Louisiana Downs Purse Fund Missing $2 Million

The Louisiana Attorney General’s office and the Louisiana Racing Commission reportedly are investigating a report of $2 million “missing” from the purse fund at Louisiana Downs in Bossier City (l.).

In Louisiana, a July 29 Twitter post from the Shreveport Bossier Journal reported that $2 million in purse money was “missing” from the Horsemen’s Purse Fund at Louisiana Downs Casino and Racetrack in Bossier City.

The post included a link to the story, which has since been deleted. However, the BloodHorse said the money, generated from slot machines and parimutuel wagering, has not yet been located.

Benard Chatters, president of the Louisiana Horsemen’s Benevolent and Protective Association, said, “It’s a legal issue, and it is in the hands of the Attorney General and Racing Commission in our state. Hopefully, we can get a quick resolution. There are a lot of things going on in the Thoroughbred industry right now that are upsetting to the industry, and we certainly hope this can be resolved as soon as possible.”

A spokesman for Louisiana Attorney General Jeff Landry acknowledged that a “complaint” related to Louisiana Downs had been received. Landry’s spokesman Cory Dennis said, “We are aware of the complaint and are working with the Louisiana Racing Commission and the other parties to resolve the matter.”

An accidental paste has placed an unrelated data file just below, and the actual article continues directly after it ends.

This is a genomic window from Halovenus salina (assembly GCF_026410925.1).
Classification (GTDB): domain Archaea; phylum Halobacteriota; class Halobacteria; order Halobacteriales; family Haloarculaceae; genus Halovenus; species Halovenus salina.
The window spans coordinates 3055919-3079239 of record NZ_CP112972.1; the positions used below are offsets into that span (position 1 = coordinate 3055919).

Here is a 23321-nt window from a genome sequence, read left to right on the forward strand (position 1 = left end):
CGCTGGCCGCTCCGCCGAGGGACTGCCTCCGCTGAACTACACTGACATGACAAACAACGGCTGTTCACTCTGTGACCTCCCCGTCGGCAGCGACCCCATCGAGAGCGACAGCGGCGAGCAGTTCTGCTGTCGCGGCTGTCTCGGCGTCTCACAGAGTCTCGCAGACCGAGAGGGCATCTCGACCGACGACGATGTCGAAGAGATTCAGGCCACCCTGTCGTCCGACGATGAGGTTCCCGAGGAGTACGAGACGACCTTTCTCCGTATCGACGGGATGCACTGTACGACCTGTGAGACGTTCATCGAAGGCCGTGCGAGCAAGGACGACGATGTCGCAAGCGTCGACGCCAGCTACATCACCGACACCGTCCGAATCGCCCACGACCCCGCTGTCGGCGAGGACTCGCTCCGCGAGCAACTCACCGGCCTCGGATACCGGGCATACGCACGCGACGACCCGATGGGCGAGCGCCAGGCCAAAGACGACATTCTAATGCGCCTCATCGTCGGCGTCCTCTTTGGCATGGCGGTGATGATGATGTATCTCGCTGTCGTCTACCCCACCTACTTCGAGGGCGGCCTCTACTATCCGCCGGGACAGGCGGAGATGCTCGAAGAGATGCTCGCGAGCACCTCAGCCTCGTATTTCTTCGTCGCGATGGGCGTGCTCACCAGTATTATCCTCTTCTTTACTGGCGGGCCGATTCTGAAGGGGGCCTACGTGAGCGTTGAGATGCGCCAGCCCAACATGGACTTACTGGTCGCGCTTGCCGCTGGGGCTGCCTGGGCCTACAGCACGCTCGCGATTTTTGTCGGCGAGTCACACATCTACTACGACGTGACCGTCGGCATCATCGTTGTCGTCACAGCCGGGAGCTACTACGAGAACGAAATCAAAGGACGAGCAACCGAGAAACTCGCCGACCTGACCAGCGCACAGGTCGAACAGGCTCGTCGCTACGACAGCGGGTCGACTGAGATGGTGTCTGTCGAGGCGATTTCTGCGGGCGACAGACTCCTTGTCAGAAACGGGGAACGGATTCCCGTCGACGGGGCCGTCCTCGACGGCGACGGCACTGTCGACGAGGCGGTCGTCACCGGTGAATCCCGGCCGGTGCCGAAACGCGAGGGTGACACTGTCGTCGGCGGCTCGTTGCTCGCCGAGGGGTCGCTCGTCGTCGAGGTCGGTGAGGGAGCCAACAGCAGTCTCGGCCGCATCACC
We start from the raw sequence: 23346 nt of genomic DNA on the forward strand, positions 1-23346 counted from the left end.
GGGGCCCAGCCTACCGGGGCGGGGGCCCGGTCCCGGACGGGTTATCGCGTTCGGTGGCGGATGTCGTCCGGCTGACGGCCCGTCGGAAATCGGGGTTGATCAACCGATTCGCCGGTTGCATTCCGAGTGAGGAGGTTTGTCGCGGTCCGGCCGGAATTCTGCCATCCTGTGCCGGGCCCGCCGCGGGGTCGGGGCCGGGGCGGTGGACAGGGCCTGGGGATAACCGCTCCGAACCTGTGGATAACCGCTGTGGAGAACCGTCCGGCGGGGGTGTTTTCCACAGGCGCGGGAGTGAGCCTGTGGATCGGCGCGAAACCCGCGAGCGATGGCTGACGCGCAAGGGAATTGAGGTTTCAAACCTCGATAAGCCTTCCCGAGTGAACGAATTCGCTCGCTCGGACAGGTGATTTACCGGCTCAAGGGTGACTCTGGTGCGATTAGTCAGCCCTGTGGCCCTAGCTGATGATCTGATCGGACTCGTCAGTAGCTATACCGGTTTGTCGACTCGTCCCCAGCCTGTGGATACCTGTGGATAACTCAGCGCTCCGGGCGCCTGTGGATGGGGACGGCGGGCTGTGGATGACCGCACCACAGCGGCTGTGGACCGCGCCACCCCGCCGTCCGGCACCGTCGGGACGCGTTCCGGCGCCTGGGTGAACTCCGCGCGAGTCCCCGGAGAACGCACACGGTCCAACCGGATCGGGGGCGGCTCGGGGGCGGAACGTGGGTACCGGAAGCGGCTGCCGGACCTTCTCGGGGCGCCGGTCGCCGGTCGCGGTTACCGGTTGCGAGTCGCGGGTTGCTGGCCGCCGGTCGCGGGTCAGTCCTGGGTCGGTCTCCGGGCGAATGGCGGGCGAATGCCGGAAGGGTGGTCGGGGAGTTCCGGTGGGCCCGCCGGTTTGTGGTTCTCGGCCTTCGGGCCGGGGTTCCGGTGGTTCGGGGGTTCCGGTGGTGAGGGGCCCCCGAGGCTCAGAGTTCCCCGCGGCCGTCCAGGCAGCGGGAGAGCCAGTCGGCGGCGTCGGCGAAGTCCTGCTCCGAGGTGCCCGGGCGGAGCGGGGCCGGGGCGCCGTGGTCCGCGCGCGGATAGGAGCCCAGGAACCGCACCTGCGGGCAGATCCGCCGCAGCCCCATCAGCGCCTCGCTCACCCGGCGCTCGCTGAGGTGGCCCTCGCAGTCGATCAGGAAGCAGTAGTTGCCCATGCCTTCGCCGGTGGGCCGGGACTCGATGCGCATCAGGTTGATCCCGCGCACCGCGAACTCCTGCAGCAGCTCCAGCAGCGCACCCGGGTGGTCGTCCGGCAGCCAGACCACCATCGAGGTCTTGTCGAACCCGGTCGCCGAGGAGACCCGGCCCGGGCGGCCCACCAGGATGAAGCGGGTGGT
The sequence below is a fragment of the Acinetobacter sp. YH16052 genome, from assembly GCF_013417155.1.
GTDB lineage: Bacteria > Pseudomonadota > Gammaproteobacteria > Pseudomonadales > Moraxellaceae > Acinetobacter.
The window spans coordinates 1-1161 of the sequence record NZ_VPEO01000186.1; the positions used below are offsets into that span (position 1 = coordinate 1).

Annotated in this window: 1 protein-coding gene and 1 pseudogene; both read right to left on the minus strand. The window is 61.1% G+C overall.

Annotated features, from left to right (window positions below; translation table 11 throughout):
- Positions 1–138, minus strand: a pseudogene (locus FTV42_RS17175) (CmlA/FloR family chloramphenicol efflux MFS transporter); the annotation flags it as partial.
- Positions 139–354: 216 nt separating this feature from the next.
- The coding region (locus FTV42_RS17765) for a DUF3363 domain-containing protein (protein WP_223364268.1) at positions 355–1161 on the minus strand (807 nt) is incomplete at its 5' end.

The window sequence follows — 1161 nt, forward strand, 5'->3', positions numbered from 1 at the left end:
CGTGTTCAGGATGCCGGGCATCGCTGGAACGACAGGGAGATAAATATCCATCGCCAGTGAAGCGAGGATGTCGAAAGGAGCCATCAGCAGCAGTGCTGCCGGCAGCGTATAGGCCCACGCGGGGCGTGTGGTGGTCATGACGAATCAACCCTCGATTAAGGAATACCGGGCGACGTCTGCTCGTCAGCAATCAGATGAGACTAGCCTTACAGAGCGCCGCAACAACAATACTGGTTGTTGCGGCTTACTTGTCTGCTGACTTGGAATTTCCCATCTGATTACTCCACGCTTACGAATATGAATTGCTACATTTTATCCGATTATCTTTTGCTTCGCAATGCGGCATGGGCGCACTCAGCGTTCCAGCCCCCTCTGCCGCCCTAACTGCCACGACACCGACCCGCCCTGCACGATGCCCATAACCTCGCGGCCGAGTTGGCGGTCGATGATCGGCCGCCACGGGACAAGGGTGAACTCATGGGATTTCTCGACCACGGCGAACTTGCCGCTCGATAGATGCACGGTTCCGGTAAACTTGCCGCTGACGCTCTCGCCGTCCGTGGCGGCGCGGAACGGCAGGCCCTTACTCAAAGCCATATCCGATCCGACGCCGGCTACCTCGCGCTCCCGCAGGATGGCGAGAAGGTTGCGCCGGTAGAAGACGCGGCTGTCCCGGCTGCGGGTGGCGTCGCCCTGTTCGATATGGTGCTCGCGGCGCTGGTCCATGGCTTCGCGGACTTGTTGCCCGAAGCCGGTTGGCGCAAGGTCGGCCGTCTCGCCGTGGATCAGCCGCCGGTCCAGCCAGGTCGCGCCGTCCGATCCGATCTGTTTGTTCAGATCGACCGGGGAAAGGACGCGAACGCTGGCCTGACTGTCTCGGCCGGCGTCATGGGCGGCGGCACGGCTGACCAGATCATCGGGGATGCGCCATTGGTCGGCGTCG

When asked about the situation, Louisiana Racing Commission Executive Director Charlie Gardiner stated: “I have been instructed to forward all inquiries to the AG’s office.” Louisiana Downs’ new owner, Kevin Preston, president of Rubico Gaming, which purchased Louisiana Downs from Caesars for $22 million last fall, has not responded to inquiries.

Thoroughbred breeder Jay Adcock said he’s aware of rumors surrounding the purse fund at Louisiana Downs. “I don’t know any details, but it’s a big concern because money from the Horseman’s Fund trickles down to everyone. Anything that impacts the health of the industry is something we’re all concerned about.”

Opened in 1974, Louisiana Downs has a 12,000 square-foot casino in addition to horseracing facilities. The venue hit its peak in the early 1980s, attracting 1.3 million fans in a racing season. But observers said the quality of racing and crowd numbers has declined due to competition from nearby casinos in Shreveport and Bossier City. Louisiana Downs even suspended its signature Super Derby race in recent years.

Preston said Rubico has been investing in upgrades at Louisiana Downs since the sale closed last fall. He said, “We are prepared to bring this iconic track back to its iconic status,” and promised to bring back the Super Derby race.

Currently, Louisiana Downs is in the midst of its 84-day live thoroughbred racing schedule, offering live races Saturdays through Tuesdays, ending September 27.